UNITED STATES—If there is one thing most people know about me, it’s that I hate an empty fridge. The notion of not having food in the fridge or cabinets leaves me befuddled. I guess it goes back to my college days where funds were extremely sparse and with the little I had, it was like pinching pennies to make it appear I had something to eat. Let me be clear this is not a column aimed at a sob tale; it’s a tale about how to stock the cabinets, the fridge and the freezer without breaking the bank at the same time.
I’ve had this conversation with so many people over the years; the price of groceries has risen to gargantuan rates in recent years. As a result, the notion of doing all your grocery shopping at one place without visiting multiple places seems foreign. Yes, this is something I’ve noticed with a lot and I mean a lot of people I know including family prefer to just doing all the shopping at one place.
There is a big problem with that notion if you ask me. Why? Sales are rare and far in between. I’ve always found this to be true: whenever I need to purchase groceries, no one seems to have a sale, and as a result I tend to spend more. The worst thing you can do is purchase groceries when you have absolutely nothing in the cabinet, fridge or freezer. Why? You’ve heard the saying never go shopping on an empty stomach right? The reason being everything looks good to you and you will buy anything that catches your eye.
At the same time you might overbuy as a result. The fact that you have nothing, you tend to want to purchase more so that you appear to have tons in your fridge. I am guilty of that, and I’ve learned I have to be more self-aware of the items I purchase. I don’t need to purchase 10 cucumbers when perhaps I only need 1 or 2. I think more money is wasted on fruits and vegetables than any other food item. Why? They have a short shelf-life, and sometimes the brain doesn’t register how quickly those items have to be used with dishes so they don’t go to waste.
I’m an advocate for shopping at multiple stores for food. If one place has a sell on meat, it’s not a bad idea to stock up on meat at that location. If your local Farmer’s Market that has a bevy of deals on fruits and veggies stop by there, when it comes to household goods for the cabinets, fridge and freezer you have to pick and choose your battles. Look, I cannot recall the last time in years, where I visited a supermarket that had a sale so good it checked off every single item on my list. It very rarely happens, so I would never bank on it becoming a reality.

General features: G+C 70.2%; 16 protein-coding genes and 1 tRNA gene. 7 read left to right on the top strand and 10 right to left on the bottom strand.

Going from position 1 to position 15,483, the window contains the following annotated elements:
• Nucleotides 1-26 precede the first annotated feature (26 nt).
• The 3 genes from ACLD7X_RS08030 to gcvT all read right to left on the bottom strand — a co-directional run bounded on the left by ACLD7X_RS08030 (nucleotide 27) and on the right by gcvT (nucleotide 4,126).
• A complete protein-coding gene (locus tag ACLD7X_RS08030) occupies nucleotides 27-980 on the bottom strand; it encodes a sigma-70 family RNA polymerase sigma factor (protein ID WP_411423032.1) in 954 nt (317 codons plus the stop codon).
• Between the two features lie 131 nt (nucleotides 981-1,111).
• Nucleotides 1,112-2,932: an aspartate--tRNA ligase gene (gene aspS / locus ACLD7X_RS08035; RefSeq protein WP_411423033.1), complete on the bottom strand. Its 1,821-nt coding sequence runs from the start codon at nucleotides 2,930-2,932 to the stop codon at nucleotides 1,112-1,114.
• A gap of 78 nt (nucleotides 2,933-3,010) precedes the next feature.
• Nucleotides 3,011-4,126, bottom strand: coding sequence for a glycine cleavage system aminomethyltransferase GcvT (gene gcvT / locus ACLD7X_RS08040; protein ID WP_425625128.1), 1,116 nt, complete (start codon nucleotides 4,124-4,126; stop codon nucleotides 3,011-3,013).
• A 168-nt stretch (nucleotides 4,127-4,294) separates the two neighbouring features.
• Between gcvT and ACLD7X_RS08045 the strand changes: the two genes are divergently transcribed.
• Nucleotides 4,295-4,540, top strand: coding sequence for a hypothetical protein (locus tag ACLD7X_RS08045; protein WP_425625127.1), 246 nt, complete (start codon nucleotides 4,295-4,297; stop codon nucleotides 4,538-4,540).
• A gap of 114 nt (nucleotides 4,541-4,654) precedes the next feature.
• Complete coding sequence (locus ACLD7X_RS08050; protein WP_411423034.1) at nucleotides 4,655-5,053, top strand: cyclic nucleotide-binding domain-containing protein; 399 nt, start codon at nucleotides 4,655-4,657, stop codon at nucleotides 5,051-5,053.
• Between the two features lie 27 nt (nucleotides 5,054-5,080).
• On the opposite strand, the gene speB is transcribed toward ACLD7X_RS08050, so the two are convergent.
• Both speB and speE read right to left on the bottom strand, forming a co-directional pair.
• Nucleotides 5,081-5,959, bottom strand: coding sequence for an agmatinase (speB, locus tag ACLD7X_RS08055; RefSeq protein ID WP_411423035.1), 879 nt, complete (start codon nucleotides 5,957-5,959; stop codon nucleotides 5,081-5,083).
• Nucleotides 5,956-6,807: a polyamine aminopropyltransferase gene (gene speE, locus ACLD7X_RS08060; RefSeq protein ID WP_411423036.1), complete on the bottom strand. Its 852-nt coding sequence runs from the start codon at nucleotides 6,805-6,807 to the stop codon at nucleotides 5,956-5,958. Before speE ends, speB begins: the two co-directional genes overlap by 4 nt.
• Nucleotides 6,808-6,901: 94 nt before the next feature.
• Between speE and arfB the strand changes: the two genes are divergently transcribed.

You do have to weigh the option of rather it’s worth spending more in gas to visit this place and that place and so on. Choices, you have to make them one way or another. If you live in a region where all the stores you frequently visit are in close proximity that can work to your advantage. It is also important to not make unnecessary trips if you don’t have to. If you know you have to venture out on a Friday, don’t venture out 2-3 days earlier if there is no need to do so.
I will admit a smart technique when it comes to stocking up on groceries is to purchase food items that can turn into multiple meals. I’m guilty of this like so many others, where I plan my grocery shopping around meals I want to prepare. It is slightly smart, but at the same time troubling. Why? Certain meals can be quite expensive; one that always comes to mind for me is lasagna. It is easily $20-$25 to prepare the dish, maybe more depending on how many people you are planning to feed.
The list is the most important thing to ensuring you don’t purchase more than you expect. Why? If you have a list you are more inclined to stick to it and not waiver too much. I use a list ALL THE TIME and I never hear the end of it. However, I don’t care, I have a budget and I have to stick to it otherwise I spend more than I need, I waste money I don’t have purchasing items I don’t really need and I end up wasting food. I hate wasting food and considering we live in a time where so many people have food insecurity, we shouldn’t be wasting food at all.
Until the day that we die we will always have to visit the supermarket it’s a rite of passage if you ask me. However, if you learn at an early age how to keep your household full of groceries without breaking the bank and wasting food, you’ll be the winner in the long run.
Written By Kelsey Thomas